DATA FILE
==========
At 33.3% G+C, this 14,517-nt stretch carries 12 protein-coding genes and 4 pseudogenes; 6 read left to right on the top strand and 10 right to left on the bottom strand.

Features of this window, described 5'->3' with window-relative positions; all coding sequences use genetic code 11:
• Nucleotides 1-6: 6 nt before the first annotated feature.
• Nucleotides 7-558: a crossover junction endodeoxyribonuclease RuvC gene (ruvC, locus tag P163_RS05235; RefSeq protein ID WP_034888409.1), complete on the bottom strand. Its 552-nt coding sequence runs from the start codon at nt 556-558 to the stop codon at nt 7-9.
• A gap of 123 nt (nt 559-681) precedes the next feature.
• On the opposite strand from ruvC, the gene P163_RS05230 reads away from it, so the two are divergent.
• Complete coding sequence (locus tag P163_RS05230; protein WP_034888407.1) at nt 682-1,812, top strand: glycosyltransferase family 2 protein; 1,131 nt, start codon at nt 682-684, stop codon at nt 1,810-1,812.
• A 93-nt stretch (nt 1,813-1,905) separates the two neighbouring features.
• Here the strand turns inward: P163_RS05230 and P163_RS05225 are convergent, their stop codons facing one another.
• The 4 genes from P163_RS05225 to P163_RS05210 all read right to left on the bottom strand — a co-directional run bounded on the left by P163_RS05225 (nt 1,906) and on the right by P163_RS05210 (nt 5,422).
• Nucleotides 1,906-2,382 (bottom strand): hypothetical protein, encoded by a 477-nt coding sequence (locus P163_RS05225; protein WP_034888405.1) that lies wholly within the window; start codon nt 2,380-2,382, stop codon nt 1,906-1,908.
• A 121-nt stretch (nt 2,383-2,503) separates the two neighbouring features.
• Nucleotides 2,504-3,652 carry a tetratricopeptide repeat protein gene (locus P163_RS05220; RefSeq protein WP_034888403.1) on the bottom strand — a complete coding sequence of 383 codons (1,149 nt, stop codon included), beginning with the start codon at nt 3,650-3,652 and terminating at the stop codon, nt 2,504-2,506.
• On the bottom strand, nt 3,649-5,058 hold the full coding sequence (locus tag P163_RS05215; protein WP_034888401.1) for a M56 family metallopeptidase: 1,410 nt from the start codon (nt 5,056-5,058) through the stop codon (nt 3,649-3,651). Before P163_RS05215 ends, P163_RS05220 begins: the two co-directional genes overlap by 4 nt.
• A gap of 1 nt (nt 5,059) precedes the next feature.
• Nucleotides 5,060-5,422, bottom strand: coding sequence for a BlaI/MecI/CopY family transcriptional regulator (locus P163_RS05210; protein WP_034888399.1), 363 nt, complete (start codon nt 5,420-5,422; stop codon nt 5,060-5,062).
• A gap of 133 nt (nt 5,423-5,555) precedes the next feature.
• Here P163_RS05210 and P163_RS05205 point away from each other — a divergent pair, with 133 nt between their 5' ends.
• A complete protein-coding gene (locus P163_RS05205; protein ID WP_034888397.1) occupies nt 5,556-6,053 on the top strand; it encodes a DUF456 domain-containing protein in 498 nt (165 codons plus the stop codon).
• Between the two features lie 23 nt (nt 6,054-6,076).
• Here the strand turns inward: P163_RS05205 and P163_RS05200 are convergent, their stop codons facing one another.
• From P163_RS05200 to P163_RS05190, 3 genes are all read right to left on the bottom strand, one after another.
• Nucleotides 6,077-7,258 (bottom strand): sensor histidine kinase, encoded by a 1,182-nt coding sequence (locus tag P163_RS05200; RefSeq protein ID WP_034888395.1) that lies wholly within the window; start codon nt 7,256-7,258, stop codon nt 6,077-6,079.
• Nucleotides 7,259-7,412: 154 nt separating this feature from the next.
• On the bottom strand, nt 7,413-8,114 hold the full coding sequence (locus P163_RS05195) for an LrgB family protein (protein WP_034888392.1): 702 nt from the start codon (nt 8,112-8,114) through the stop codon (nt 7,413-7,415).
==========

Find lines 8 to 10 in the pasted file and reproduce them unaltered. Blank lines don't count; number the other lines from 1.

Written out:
• A 93-nt stretch (nt 1,813-1,905) separates the two neighbouring features.
• Here the strand turns inward: P163_RS05230 and P163_RS05225 are convergent, their stop codons facing one another.
• The 4 genes from P163_RS05225 to P163_RS05210 all read right to left on the bottom strand — a co-directional run bounded on the left by P163_RS05225 (nt 1,906) and on the right by P163_RS05210 (nt 5,422).